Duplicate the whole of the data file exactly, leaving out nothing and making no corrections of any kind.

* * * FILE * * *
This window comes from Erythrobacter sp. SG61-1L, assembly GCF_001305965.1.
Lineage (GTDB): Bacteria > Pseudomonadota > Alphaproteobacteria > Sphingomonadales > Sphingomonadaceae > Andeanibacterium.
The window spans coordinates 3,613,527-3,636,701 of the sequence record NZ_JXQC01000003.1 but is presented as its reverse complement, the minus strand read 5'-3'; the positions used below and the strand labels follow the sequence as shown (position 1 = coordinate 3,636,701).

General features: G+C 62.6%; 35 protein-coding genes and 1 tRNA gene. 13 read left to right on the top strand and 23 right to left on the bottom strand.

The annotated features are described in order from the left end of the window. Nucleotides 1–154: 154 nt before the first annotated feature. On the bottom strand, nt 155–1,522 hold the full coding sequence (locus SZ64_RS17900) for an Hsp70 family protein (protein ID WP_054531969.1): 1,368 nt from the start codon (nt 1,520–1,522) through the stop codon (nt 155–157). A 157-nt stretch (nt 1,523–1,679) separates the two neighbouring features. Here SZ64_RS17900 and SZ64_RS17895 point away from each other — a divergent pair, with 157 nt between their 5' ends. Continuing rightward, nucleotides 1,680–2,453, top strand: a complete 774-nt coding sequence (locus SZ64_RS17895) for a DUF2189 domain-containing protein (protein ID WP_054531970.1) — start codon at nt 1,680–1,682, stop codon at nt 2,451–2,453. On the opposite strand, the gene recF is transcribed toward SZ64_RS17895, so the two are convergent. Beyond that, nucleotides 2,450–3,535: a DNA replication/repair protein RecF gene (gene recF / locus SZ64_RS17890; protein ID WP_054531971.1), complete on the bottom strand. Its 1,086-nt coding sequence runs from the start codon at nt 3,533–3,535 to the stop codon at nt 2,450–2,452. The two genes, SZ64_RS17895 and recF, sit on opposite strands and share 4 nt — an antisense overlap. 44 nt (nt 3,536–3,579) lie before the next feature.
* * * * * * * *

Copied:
This window comes from Erythrobacter sp. SG61-1L, assembly GCF_001305965.1.
Lineage (GTDB): Bacteria > Pseudomonadota > Alphaproteobacteria > Sphingomonadales > Sphingomonadaceae > Andeanibacterium.
The window spans coordinates 3,613,527-3,636,701 of the sequence record NZ_JXQC01000003.1 but is presented as its reverse complement, the minus strand read 5'-3'; the positions used below and the strand labels follow the sequence as shown (position 1 = coordinate 3,636,701).

General features: G+C 62.6%; 35 protein-coding genes and 1 tRNA gene. 13 read left to right on the top strand and 23 right to left on the bottom strand.

The annotated features are described in order from the left end of the window. Nucleotides 1–154: 154 nt before the first annotated feature. On the bottom strand, nt 155–1,522 hold the full coding sequence (locus SZ64_RS17900) for an Hsp70 family protein (protein ID WP_054531969.1): 1,368 nt from the start codon (nt 1,520–1,522) through the stop codon (nt 155–157). A 157-nt stretch (nt 1,523–1,679) separates the two neighbouring features. Here SZ64_RS17900 and SZ64_RS17895 point away from each other — a divergent pair, with 157 nt between their 5' ends. Continuing rightward, nucleotides 1,680–2,453, top strand: a complete 774-nt coding sequence (locus SZ64_RS17895) for a DUF2189 domain-containing protein (protein ID WP_054531970.1) — start codon at nt 1,680–1,682, stop codon at nt 2,451–2,453. On the opposite strand, the gene recF is transcribed toward SZ64_RS17895, so the two are convergent. Beyond that, nucleotides 2,450–3,535: a DNA replication/repair protein RecF gene (gene recF / locus SZ64_RS17890; protein ID WP_054531971.1), complete on the bottom strand. Its 1,086-nt coding sequence runs from the start codon at nt 3,533–3,535 to the stop codon at nt 2,450–2,452. The two genes, SZ64_RS17895 and recF, sit on opposite strands and share 4 nt — an antisense overlap. 44 nt (nt 3,536–3,579) lie before the next feature.